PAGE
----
In shorter words, if you get a non-prime out of a prime number generator, then this is due to a hardware issue such as a cosmic ray, not to the probabilistic nature of the primality test.

Having a bad prime due to a cosmic ray is actually a stroke of very good luck. The probability that an asteroid hurtling through space finally falls on your house an incinerates you during the first second after which you generated your key is much higher. I do not know about you, but personally I much prefer having a bad RSA key than being crushed by a falling rock.

2. A bad key

If you use a non-prime in a RSA key then you get a bad key. A bad key will generate bad signatures: the signature generator will produce a stream of bytes of the right length, but the signature verifier will declare the signature invalid. Note: actually, the signature may be valid, with a small probability. Using the "primes" p and q in RSA is akin to a probabilistic primality test, just like a Miller-Rabin test. Chances are, however, that the key will soon be found to misbehave. A similar behavior will be observed for asymmetric encryption.

It shall be noted that producing a bad signature, or failing to decrypt a RSA-encrypted message, can also occur due to yet another cosmic ray, or even the much more mundane occurrence of bad RAM.

Bottom line is that if you worry about having a bad RSA key but not about the much more probable event of a hardware failure (which is unavoidable because of cosmic rays, but thankfully not very common anyway), then you are getting your priorities wrong.

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Nah, it's just nerdy math curiosity. – JCCyC Nov 16 '10 at 14:43

You will notice it immediatelly: the secret key will be wrong.

If p or q is composite, you choose public key (65537 typically) compute your secret key using the extended euclidean algorithm: 65537*x mod n = 1. (where n=(p-1)*(q-1))

But using the x secret key decrypt(encrypt(m)) != m In formula: (m^65537)^x mod n != m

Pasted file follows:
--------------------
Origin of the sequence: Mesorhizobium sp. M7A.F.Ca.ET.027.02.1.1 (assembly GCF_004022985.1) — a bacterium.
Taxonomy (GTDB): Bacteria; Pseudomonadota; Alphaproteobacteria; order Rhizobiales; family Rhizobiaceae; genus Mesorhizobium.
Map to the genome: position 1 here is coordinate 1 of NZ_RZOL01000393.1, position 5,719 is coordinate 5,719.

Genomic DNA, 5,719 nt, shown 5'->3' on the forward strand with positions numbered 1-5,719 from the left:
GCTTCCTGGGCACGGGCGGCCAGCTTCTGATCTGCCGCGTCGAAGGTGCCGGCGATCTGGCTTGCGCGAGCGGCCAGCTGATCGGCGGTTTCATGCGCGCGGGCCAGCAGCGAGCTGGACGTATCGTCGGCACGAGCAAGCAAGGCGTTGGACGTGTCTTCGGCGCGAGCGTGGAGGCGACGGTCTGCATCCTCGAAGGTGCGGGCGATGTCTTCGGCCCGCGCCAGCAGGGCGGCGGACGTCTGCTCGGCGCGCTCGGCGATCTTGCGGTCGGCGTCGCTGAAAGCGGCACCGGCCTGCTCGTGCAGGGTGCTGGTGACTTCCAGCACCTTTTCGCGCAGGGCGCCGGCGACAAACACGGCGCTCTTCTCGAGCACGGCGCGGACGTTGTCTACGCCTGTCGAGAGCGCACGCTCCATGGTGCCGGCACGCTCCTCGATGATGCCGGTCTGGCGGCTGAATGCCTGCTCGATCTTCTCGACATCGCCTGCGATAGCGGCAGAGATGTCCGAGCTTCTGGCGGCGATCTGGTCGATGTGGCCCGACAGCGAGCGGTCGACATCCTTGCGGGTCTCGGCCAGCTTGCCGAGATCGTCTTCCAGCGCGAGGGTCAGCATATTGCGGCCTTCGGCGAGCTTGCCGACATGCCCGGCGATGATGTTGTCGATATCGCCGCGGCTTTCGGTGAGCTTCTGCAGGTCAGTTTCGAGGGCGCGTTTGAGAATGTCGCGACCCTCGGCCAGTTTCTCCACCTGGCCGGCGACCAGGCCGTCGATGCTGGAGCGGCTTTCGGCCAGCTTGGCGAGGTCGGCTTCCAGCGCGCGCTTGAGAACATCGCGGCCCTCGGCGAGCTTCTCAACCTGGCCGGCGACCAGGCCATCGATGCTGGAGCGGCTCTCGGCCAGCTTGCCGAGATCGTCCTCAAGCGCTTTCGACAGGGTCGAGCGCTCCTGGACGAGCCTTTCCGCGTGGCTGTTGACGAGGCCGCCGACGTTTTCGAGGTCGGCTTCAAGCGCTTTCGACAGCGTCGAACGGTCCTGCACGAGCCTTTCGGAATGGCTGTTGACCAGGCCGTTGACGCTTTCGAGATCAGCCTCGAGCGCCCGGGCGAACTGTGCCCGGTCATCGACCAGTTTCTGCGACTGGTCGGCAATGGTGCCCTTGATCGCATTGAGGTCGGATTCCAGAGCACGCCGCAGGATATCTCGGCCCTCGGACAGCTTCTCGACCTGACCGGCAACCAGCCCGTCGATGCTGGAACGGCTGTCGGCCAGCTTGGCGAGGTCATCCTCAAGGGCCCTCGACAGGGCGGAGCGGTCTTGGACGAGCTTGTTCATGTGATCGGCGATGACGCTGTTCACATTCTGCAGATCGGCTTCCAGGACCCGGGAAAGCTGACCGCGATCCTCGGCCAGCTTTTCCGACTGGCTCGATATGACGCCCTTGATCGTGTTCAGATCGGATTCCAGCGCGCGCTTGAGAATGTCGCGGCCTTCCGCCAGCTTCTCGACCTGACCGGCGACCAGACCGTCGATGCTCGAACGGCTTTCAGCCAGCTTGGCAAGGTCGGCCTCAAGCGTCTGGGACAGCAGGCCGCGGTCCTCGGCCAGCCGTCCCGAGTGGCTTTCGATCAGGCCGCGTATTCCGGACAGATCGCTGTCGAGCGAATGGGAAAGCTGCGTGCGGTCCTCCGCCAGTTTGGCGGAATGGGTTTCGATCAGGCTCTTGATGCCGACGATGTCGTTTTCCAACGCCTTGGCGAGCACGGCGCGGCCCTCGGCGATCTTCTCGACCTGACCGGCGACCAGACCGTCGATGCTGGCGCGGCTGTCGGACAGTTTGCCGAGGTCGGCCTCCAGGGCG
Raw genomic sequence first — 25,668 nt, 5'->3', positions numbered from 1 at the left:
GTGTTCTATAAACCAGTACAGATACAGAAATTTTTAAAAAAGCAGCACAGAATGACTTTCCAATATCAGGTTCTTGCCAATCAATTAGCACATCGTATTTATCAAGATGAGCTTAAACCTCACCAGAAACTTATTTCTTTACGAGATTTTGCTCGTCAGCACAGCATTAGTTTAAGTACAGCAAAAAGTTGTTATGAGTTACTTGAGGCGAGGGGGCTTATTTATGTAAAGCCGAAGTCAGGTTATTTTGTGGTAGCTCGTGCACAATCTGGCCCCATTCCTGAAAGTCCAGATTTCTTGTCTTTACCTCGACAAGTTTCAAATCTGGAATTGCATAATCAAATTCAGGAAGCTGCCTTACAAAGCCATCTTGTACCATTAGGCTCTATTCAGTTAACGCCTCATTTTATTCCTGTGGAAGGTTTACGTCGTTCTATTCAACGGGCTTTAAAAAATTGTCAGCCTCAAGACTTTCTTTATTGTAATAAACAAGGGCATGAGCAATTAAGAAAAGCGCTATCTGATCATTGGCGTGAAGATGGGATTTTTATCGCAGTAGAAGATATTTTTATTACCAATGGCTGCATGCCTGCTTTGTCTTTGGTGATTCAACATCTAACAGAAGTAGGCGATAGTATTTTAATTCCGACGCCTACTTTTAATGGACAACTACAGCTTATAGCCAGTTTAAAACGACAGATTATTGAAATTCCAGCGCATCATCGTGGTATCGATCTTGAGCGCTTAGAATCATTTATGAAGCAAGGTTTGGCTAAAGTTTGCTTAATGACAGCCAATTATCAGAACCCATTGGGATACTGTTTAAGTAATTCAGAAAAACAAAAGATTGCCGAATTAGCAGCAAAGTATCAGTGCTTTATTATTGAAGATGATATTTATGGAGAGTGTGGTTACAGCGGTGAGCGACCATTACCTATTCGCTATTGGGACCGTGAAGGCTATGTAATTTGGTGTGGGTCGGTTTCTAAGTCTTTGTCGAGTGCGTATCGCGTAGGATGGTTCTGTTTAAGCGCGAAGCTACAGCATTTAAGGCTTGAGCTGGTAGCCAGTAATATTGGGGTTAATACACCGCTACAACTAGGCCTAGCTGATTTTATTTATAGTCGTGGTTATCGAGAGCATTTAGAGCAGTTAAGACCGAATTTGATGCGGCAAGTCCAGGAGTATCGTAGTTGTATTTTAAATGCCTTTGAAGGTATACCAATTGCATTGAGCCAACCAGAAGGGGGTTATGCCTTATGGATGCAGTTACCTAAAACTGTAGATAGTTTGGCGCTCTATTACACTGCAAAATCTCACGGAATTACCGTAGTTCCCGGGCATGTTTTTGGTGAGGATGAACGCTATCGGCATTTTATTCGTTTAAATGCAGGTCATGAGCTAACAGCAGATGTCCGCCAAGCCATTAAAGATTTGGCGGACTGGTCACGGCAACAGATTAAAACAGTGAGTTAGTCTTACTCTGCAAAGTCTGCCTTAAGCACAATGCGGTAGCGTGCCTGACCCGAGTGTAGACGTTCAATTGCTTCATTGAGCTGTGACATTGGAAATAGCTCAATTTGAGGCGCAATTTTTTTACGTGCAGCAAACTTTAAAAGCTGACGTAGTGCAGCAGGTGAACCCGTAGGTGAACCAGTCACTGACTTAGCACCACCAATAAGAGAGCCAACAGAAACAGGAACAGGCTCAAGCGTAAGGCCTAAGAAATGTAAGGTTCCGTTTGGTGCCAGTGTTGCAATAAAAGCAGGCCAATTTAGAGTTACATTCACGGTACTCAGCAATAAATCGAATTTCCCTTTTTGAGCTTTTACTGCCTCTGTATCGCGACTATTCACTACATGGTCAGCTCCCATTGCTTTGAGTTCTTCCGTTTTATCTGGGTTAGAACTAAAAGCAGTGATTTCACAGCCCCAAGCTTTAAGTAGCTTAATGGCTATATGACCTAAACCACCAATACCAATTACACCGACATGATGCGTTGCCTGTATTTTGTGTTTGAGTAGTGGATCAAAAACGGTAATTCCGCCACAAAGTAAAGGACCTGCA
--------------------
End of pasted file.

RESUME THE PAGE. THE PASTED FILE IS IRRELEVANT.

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ive learned that you can use rsa as this :

p = prime
q = prime
n = p * q

phi(n) = phi(p) * phi(q) = p-1 * q-1

But ive heard if you do phi of an none prime its not prime -1 so it would crash at the step above (but i cant say why)

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It depends. Actually it works with numbers that are not primes, but those are rare as well. RSA uses the fact that one can reverse multiplications bound by a modulo, but only if the modulo has certain characteristics. Even if a number is not a prime, it's still hard to find it's factors, that's what makes it secure. – Georg Schölly Nov 11 '10 at 21:40
I wasn't able to find the source of my statement above, therefore take it with a grain of salt. – Georg Schölly Nov 11 '10 at 22:00
phi(x) is eulers totient function which counts the number of numbers less than x coprime to x. – I GIVE CRAP ANSWERS Nov 11 '10 at 22:09

If you have true primes, then there are no shortcuts but brute force. If you are are not 100% sure, the attacker won't be either. Also, you can be enough confident with prime number test algoritms, that the risk of having a non prime nunber is less than 1 to the entire key space. Basically you can statistically be sure that your number is prime. In other words, the odds for guessing it's not a prime should be higher than guessing the right key. It just requires some patience at key generation time.

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There is a simple algorithm to factor a large composite -(as has always been suspected). This has been known by US and allies since 1989. It also identifies primes easily.

Also RSA is in the know.

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This isn't what the question asked. (Even if it was, you'd kinda need to cite a source to be taken seriously with such a colossal claim.) – Boann Jul 30 at 16:33
Butbutbutbut if there's no evidence it just shows HOW GOOD THEY ARE AT HIDING IT!!1111!!11ELEVENTY1!!! – JCCyC Jul 31 at 17:44